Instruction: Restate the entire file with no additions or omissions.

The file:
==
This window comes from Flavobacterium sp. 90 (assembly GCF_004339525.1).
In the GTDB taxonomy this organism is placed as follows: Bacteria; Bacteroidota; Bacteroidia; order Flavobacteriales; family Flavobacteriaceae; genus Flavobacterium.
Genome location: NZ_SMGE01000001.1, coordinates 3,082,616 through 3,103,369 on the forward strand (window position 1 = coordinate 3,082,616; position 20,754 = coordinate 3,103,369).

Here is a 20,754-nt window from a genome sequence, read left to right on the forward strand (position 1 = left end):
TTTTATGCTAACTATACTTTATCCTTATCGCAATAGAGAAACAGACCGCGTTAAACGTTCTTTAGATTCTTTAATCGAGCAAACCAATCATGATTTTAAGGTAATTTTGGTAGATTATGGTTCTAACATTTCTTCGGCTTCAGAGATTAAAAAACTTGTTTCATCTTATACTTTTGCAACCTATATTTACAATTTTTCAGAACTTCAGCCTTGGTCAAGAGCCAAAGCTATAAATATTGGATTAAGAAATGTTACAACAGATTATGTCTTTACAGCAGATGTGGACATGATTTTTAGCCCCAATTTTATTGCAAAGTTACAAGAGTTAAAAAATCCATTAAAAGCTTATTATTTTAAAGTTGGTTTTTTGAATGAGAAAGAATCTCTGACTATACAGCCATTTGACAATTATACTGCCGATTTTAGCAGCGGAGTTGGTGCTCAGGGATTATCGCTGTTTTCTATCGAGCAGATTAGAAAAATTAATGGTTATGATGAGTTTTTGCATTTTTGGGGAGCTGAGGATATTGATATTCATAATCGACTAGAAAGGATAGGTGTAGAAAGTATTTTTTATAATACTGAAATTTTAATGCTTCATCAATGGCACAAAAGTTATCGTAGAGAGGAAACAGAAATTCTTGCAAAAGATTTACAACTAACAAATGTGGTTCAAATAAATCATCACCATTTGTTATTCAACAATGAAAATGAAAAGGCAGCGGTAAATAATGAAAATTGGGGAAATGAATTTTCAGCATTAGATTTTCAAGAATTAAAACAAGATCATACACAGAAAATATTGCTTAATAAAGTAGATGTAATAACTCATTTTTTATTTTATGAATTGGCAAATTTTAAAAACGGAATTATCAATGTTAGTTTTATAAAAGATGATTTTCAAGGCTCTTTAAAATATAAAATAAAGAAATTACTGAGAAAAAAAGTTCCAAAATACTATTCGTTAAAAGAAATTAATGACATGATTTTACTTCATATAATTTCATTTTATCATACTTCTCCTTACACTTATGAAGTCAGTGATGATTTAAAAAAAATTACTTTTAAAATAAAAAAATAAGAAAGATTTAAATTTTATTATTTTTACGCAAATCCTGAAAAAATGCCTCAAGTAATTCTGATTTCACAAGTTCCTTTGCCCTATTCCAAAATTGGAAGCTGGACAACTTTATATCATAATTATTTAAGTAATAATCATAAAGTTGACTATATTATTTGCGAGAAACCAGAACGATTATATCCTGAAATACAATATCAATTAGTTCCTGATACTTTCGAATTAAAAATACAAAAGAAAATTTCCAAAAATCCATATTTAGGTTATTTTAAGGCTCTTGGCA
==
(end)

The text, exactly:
This window comes from Flavobacterium sp. 90 (assembly GCF_004339525.1).
In the GTDB taxonomy this organism is placed as follows: Bacteria; Bacteroidota; Bacteroidia; order Flavobacteriales; family Flavobacteriaceae; genus Flavobacterium.
Genome location: NZ_SMGE01000001.1, coordinates 3,082,616 through 3,103,369 on the forward strand (window position 1 = coordinate 3,082,616; position 20,754 = coordinate 3,103,369).

Here is a 20,754-nt window from a genome sequence, read left to right on the forward strand (position 1 = left end):
TTTTATGCTAACTATACTTTATCCTTATCGCAATAGAGAAACAGACCGCGTTAAACGTTCTTTAGATTCTTTAATCGAGCAAACCAATCATGATTTTAAGGTAATTTTGGTAGATTATGGTTCTAACATTTCTTCGGCTTCAGAGATTAAAAAACTTGTTTCATCTTATACTTTTGCAACCTATATTTACAATTTTTCAGAACTTCAGCCTTGGTCAAGAGCCAAAGCTATAAATATTGGATTAAGAAATGTTACAACAGATTATGTCTTTACAGCAGATGTGGACATGATTTTTAGCCCCAATTTTATTGCAAAGTTACAAGAGTTAAAAAATCCATTAAAAGCTTATTATTTTAAAGTTGGTTTTTTGAATGAGAAAGAATCTCTGACTATACAGCCATTTGACAATTATACTGCCGATTTTAGCAGCGGAGTTGGTGCTCAGGGATTATCGCTGTTTTCTATCGAGCAGATTAGAAAAATTAATGGTTATGATGAGTTTTTGCATTTTTGGGGAGCTGAGGATATTGATATTCATAATCGACTAGAAAGGATAGGTGTAGAAAGTATTTTTTATAATACTGAAATTTTAATGCTTCATCAATGGCACAAAAGTTATCGTAGAGAGGAAACAGAAATTCTTGCAAAAGATTTACAACTAACAAATGTGGTTCAAATAAATCATCACCATTTGTTATTCAACAATGAAAATGAAAAGGCAGCGGTAAATAATGAAAATTGGGGAAATGAATTTTCAGCATTAGATTTTCAAGAATTAAAACAAGATCATACACAGAAAATATTGCTTAATAAAGTAGATGTAATAACTCATTTTTTATTTTATGAATTGGCAAATTTTAAAAACGGAATTATCAATGTTAGTTTTATAAAAGATGATTTTCAAGGCTCTTTAAAATATAAAATAAAGAAATTACTGAGAAAAAAAGTTCCAAAATACTATTCGTTAAAAGAAATTAATGACATGATTTTACTTCATATAATTTCATTTTATCATACTTCTCCTTACACTTATGAAGTCAGTGATGATTTAAAAAAAATTACTTTTAAAATAAAAAAATAAGAAAGATTTAAATTTTATTATTTTTACGCAAATCCTGAAAAAATGCCTCAAGTAATTCTGATTTCACAAGTTCCTTTGCCCTATTCCAAAATTGGAAGCTGGACAACTTTATATCATAATTATTTAAGTAATAATCATAAAGTTGACTATATTATTTGCGAGAAACCAGAACGATTATATCCTGAAATACAATATCAATTAGTTCCTGATACTTTCGAATTAAAAATACAAAAGAAAATTTCCAAAAATCCATATTTAGGTTATTTTAAGGCTCTTGGCA